Monday, March 14, 2011

To Scratch, Or Not To Scratch?

How many times have you driven to work and, if you think back, you don't remember most of the ride? How many times have you brushed your hair out of your face today? Scratched an itch? Corrected a typo while typing? Inhaled? Chances are, you don't have any recollection of doing any of the above, or if you do you don't have recollection of every time you have done it. That's because you have done these things so much your cognitive (thinking) brain region is no longer used and it instead the task is handed over to the "autopilot" region of your brain.

I attribute a lot of things in my life to yoga. And I often get funny looks because of it. To those on the outside, it is just a form of exercise such as spinning or step aerobics. But the physical part of yoga (the poses - called asanas) is just one of many tools used to get you to the heart of the practice - internal awareness and control. The goal of all yoga - whether physical, meditation, chanting, etc - is to get yourself off autopilot. 

As you progress in a yoga class, you begin to feel more. Feeling something is the same as using your active brain - you are consciously aware of what is happening. You can tell if you are stretching too far by how shallow your breath gets with the effort - something you may not notice regularly. You feel your spine stack upon itself to give you a solid base for headstand. Lying in Child's Pose the entire class is extremely valid as a yoga workout, if you are consciously noticing the sensations that come up in your body and breath. Yoga isn't about being flexible, or working up a sweat, or losing weight. It is about doing something - anything - that will wake up your brain. This goes for all types of yoga (officially there are 6: physical yoga, selfless service, meditation, sound and chanting, devotion, and knowledge). They are all tools meant to switch off your autopilot and become consciously aware.

So why is it important to make conscious instead of unconscious decisions? Why do we care if we automatically scratch that itch? The reason is, the more you can control the little things, the better you can control the big things. Think of those little things as training. Resisting an itch does a few things: (1) it make you aware there is an itch, (2) it makes you aware how strongly you want to itch it, (3) it makes you aware that very soon, even if you don't itch it, it will go away. Those little training tools can be stepped up into real life. You are on a diet and find yourself constantly looking into the fridge but don't remember getting there. By taking more control of your thought processes, you can become aware of having the craving, and resisting the craving because you are in control and know it will pass, just like that itch. You can use it when you get angry - instead of snapping back a comment you can acknowledge this feeling of anger, understand where it comes from, take a step back and come at it from a more productive angle. Being in control of what your brain is doing - instead if just letting it react like it has every time before - gives you the power to accomplish anything.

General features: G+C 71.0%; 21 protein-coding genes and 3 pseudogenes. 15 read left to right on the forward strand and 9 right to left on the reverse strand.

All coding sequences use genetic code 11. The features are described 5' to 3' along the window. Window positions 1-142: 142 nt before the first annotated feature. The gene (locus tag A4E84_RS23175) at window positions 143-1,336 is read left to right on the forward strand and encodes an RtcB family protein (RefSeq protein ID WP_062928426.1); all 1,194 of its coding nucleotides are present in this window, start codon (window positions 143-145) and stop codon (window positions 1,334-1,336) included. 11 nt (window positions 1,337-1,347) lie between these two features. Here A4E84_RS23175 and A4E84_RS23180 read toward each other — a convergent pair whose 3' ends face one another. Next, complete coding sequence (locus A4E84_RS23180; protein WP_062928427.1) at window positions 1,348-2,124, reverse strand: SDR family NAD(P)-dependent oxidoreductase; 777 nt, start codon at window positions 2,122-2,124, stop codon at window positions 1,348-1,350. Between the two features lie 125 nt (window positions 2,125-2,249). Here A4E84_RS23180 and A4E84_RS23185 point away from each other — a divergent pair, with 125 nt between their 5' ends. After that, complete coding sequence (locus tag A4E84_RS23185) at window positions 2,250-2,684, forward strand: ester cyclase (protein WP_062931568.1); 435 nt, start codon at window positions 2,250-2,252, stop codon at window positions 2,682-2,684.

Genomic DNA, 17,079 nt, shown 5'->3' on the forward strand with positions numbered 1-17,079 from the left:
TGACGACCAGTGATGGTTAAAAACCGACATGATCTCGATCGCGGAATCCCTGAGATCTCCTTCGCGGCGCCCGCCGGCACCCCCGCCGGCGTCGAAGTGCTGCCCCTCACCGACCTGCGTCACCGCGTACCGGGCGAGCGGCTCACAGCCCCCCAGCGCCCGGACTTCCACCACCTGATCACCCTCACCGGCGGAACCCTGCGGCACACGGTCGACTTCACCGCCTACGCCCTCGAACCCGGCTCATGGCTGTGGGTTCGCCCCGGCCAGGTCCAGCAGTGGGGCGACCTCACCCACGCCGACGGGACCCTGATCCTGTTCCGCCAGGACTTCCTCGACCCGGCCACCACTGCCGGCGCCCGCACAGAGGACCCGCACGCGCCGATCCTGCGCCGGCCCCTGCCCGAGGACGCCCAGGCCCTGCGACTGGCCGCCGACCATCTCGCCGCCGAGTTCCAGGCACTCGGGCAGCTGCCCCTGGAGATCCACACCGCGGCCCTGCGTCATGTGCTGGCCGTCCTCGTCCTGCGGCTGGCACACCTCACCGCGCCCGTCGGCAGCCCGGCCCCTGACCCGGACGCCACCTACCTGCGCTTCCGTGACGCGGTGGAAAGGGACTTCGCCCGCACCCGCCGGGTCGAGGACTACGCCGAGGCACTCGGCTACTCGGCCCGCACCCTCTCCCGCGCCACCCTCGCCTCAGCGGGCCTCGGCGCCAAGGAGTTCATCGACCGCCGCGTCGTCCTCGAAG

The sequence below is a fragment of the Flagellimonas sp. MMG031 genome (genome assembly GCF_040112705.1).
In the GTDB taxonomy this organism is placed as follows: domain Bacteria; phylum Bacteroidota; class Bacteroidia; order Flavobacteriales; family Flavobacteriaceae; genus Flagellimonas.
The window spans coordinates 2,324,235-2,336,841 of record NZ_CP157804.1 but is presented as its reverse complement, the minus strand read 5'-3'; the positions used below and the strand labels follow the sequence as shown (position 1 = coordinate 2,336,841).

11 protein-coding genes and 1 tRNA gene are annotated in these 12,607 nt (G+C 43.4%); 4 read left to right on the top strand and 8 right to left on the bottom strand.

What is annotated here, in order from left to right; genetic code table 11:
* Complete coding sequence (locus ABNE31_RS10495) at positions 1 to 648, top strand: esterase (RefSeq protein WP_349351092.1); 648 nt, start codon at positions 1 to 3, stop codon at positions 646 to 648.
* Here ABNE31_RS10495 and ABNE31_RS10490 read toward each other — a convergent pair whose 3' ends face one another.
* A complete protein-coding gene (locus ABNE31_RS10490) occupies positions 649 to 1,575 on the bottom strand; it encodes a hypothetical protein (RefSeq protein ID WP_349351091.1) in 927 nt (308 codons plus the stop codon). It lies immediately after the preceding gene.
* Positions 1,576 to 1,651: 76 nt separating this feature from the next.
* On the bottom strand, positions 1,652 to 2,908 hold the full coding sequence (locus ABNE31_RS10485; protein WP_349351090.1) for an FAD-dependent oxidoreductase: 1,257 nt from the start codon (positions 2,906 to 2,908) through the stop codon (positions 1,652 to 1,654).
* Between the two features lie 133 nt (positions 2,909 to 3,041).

"Our study found a significant relationship between patterns of activity in the default mode network and future onset of Alzheimer's disease.....These findings may help explain why mental engagement may protect against Alzheimer's disease." -  Dr. Jeffrey R. Petrella, MD

So get yourself to a yoga or meditation class today!!!! And share this blog with anyone you know who might benefit from a little un-autopiloting of their brain :)


  1. Jenn!
    With your permission I would like to post this to my FB and blog so that I may share this insight with friends and family!
    I love it!